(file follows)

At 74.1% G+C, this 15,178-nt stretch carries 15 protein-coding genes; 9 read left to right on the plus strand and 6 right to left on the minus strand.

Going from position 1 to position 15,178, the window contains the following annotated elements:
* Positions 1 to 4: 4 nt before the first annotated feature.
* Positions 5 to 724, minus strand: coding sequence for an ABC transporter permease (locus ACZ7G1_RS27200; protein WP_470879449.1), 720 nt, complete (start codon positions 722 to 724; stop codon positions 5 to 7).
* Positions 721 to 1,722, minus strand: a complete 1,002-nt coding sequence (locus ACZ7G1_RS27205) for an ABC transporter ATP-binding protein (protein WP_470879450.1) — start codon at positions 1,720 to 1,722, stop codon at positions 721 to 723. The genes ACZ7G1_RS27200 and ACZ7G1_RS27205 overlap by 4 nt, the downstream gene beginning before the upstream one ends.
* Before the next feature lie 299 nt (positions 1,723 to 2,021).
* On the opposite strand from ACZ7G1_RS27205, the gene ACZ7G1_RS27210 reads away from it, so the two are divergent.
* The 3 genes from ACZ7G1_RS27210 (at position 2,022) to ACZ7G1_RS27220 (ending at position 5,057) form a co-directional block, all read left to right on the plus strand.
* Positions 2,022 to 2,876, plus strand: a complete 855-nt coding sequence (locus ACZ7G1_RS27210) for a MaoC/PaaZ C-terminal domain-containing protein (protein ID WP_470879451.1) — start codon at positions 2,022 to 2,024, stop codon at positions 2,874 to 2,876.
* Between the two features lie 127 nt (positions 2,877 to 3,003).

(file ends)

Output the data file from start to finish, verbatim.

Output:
At 74.1% G+C, this 15,178-nt stretch carries 15 protein-coding genes; 9 read left to right on the plus strand and 6 right to left on the minus strand.

Going from position 1 to position 15,178, the window contains the following annotated elements:
* Positions 1 to 4: 4 nt before the first annotated feature.
* Positions 5 to 724, minus strand: coding sequence for an ABC transporter permease (locus ACZ7G1_RS27200; protein WP_470879449.1), 720 nt, complete (start codon positions 722 to 724; stop codon positions 5 to 7).
* Positions 721 to 1,722, minus strand: a complete 1,002-nt coding sequence (locus ACZ7G1_RS27205) for an ABC transporter ATP-binding protein (protein WP_470879450.1) — start codon at positions 1,720 to 1,722, stop codon at positions 721 to 723. The genes ACZ7G1_RS27200 and ACZ7G1_RS27205 overlap by 4 nt, the downstream gene beginning before the upstream one ends.
* Before the next feature lie 299 nt (positions 1,723 to 2,021).
* On the opposite strand from ACZ7G1_RS27205, the gene ACZ7G1_RS27210 reads away from it, so the two are divergent.
* The 3 genes from ACZ7G1_RS27210 (at position 2,022) to ACZ7G1_RS27220 (ending at position 5,057) form a co-directional block, all read left to right on the plus strand.
* Positions 2,022 to 2,876, plus strand: a complete 855-nt coding sequence (locus ACZ7G1_RS27210) for a MaoC/PaaZ C-terminal domain-containing protein (protein ID WP_470879451.1) — start codon at positions 2,022 to 2,024, stop codon at positions 2,874 to 2,876.
* Between the two features lie 127 nt (positions 2,877 to 3,003).